108 Brick Lane, 1985. Unable to decide whether to be a café or video store, it is now a pizza shop.

‘Joi Bangla Krew’ around the Pedley Street arches. The BBC recently honoured Haroun Shamsher  from Joi (third from left) and Sam Zaman from ‘State of Bengal (far left) with a music plaque on Brick Lane

Myrdle Street, 1984. Washing was hung between flats until the late nineties.

Chacha at Seven Stars pub 1985. Chacha was a Bangladeshi spiv and a good friend of my father. Seven Stars was the local for the Asian community until it closed down in 2000.

Teacher Sarah Larcombe and local youths (Zia with the two fingers) on top of the old Shoreditch Goods Station, which was the most amazing playground

Halal Meat Man on Brick Lane, 1986

Filming of ‘Revolution’ in Fournier St, 1986. The man tapping for cash was killed by some boys a few months later.

Mayor Paul Beaseley and Rajah Miah (later Councillor) open the Mela on Hanbury Street, 1985

The Queen Mother arrives at the reopening of the Whitechapel Gallery, 1986

Raju Vaidyanathan on Brick Lane, 1984

Photographs copyright © Raju Vaidyanathan

You may also like to take a look at

Phil Maxwell’s Brick Lane

Colin O’Brien’s Brick Lane

Marketa Luskacova’s Brick Lane

Homer Sykes’ Spitalfields

10 Responses leave one →
  1. March 5, 2021

    Wonderful photos – they really show everyday life in Brick Lane in the ‘8Os.

  2. March 5, 2021

    Nice article! I know the problems with not-yet-developed films and photos not enlarged on paper. Also, I still want to digitize old negatives at some point…. I wonder if I can do it in this lifetime?

    Love & Peace

  3. March 5, 2021

    The depth of this blog post was amazing. First, we have the self description of a man…. his personal history, his career trajectory, his family background, his neighborhood, etc. Then, the Big Reveal — the hobby that became a passion, that continues to sustain and interest him. As he puts it, he is KNOWN as “the history guy and the photographer”. How wonderful to be known in one’s community for our gifts and our enthusiasms? Seriously.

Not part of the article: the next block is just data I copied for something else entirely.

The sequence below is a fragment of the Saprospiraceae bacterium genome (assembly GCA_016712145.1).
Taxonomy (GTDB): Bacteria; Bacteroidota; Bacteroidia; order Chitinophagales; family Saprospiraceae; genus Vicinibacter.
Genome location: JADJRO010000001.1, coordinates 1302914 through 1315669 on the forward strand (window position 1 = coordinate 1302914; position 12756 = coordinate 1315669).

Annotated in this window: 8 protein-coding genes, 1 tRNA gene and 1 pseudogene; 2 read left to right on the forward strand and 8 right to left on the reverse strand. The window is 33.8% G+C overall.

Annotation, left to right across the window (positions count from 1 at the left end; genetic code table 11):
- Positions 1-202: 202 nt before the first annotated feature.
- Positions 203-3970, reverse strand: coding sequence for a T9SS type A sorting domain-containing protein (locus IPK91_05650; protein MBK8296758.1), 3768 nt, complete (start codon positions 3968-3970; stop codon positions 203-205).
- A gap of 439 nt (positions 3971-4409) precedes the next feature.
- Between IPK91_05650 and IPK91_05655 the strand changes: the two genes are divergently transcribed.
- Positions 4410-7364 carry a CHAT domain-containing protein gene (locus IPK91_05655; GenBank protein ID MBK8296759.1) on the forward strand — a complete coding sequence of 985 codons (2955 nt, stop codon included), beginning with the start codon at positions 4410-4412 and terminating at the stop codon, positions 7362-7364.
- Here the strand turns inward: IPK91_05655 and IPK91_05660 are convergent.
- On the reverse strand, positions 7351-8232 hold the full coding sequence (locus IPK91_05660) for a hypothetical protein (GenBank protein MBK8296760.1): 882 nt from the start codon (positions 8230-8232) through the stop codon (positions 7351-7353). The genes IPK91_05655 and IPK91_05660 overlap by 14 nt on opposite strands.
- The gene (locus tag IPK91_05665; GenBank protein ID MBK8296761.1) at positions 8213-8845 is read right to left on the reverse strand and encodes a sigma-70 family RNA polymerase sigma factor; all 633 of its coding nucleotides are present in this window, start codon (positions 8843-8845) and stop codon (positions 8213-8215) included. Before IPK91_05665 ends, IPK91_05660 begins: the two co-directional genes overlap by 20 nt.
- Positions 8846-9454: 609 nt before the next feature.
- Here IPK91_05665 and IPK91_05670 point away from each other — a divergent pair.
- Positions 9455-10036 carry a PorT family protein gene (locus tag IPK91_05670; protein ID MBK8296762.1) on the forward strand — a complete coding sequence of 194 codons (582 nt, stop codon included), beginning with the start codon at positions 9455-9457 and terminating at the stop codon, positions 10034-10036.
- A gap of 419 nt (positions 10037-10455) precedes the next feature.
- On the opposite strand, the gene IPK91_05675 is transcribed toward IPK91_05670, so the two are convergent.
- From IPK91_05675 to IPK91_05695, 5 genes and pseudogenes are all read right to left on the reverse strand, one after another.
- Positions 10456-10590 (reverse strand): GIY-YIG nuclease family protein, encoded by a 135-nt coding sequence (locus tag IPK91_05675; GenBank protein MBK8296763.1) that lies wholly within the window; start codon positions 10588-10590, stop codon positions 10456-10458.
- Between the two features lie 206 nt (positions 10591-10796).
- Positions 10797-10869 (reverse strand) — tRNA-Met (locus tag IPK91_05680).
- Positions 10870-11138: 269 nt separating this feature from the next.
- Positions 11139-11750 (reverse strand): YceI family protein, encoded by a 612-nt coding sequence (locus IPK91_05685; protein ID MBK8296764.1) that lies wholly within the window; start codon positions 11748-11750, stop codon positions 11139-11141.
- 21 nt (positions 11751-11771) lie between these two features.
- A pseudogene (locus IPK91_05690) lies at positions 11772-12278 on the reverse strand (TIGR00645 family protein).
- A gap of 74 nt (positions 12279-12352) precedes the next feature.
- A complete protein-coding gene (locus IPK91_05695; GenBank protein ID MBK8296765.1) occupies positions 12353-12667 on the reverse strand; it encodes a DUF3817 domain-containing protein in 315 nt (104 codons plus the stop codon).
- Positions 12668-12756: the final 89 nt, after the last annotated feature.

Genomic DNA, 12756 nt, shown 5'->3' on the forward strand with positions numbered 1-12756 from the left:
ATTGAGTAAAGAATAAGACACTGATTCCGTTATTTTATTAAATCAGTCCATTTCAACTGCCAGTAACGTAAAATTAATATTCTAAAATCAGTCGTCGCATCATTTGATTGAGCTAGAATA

The community that he has captured in-print is so vibrant and alive — I expect a reflection of the photographer himself. That’s just my speculation, but I thought this post totally radiated with a personal voice, a spark, a distinctive way of sharing. So glad that it concluded with a color photo of the man himself.

    Life-affirming and optimistic. Thank you, GA.

  4. paul loften permalink
    March 5, 2021

    40,000 negatives ! I look forward to seeing some more of these. Thank you both for the photos

  5. March 5, 2021

    I remember seeing Chaca ( we never knew his name) – we just called him “The dad who drinks” when he came in The White Hart . These photos remind me so much of when I first came to work in Tower Hamlets, thanks for the memories.

  6. March 5, 2021

    Love these photos, my time! What happend to Beaseley and his ‘English Reastaurant’?

  7. Akkers permalink
    March 5, 2021

    Good photos – a nice reminder of the 80s. Be good to see some more

  8. David Victor Green permalink
    March 5, 2021

    There’s a great book to be made here

  9. John Fletcher permalink
    March 7, 2021

    What a wonderful legacy for you your friends and Brick Lane

  10. Mafijur Rab permalink
    February 20, 2024

    Nice to see few of Raju’s photographic work.

    Raju should upload more photos.